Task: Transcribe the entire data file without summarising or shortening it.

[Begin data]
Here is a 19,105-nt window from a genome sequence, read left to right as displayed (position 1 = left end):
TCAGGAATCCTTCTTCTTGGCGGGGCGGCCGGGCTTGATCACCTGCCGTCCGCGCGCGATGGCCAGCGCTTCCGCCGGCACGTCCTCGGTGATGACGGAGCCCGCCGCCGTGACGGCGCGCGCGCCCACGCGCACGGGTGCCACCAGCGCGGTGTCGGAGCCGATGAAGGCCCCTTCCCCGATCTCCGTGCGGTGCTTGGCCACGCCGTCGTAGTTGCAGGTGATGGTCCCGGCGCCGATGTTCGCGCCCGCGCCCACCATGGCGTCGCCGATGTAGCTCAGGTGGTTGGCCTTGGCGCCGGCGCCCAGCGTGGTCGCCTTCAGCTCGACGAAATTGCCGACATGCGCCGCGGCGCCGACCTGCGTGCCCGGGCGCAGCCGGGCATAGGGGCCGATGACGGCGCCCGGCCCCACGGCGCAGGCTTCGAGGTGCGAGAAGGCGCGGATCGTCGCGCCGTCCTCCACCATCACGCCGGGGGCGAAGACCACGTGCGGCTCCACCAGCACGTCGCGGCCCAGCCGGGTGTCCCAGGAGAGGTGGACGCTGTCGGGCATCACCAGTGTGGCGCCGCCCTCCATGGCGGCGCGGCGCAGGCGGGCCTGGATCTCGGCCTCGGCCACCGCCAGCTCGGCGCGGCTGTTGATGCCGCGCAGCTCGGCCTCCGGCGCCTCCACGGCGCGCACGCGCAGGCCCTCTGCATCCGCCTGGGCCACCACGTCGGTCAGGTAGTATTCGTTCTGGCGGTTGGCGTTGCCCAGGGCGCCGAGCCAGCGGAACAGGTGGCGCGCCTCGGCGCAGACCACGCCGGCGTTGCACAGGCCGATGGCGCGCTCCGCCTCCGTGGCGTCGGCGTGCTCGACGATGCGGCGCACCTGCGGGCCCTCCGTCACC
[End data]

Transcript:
Here is a 19,105-nt window from a genome sequence, read left to right as displayed (position 1 = left end):
TCAGGAATCCTTCTTCTTGGCGGGGCGGCCGGGCTTGATCACCTGCCGTCCGCGCGCGATGGCCAGCGCTTCCGCCGGCACGTCCTCGGTGATGACGGAGCCCGCCGCCGTGACGGCGCGCGCGCCCACGCGCACGGGTGCCACCAGCGCGGTGTCGGAGCCGATGAAGGCCCCTTCCCCGATCTCCGTGCGGTGCTTGGCCACGCCGTCGTAGTTGCAGGTGATGGTCCCGGCGCCGATGTTCGCGCCCGCGCCCACCATGGCGTCGCCGATGTAGCTCAGGTGGTTGGCCTTGGCGCCGGCGCCCAGCGTGGTCGCCTTCAGCTCGACGAAATTGCCGACATGCGCCGCGGCGCCGACCTGCGTGCCCGGGCGCAGCCGGGCATAGGGGCCGATGACGGCGCCCGGCCCCACGGCGCAGGCTTCGAGGTGCGAGAAGGCGCGGATCGTCGCGCCGTCCTCCACCATCACGCCGGGGGCGAAGACCACGTGCGGCTCCACCAGCACGTCGCGGCCCAGCCGGGTGTCCCAGGAGAGGTGGACGCTGTCGGGCATCACCAGTGTGGCGCCGCCCTCCATGGCGGCGCGGCGCAGGCGGGCCTGGATCTCGGCCTCGGCCACCGCCAGCTCGGCGCGGCTGTTGATGCCGCGCAGCTCGGCCTCCGGCGCCTCCACGGCGCGCACGCGCAGGCCCTCTGCATCCGCCTGGGCCACCACGTCGGTCAGGTAGTATTCGTTCTGGCGGTTGGCGTTGCCCAGGGCGCCGAGCCAGCGGAACAGGTGGCGCGCCTCGGCGCAGACCACGCCGGCGTTGCACAGGCCGATGGCGCGCTCCGCCTCCGTGGCGTCGGCGTGCTCGACGATGCGGCGCACCTGCGGGCCCTCCGTCACC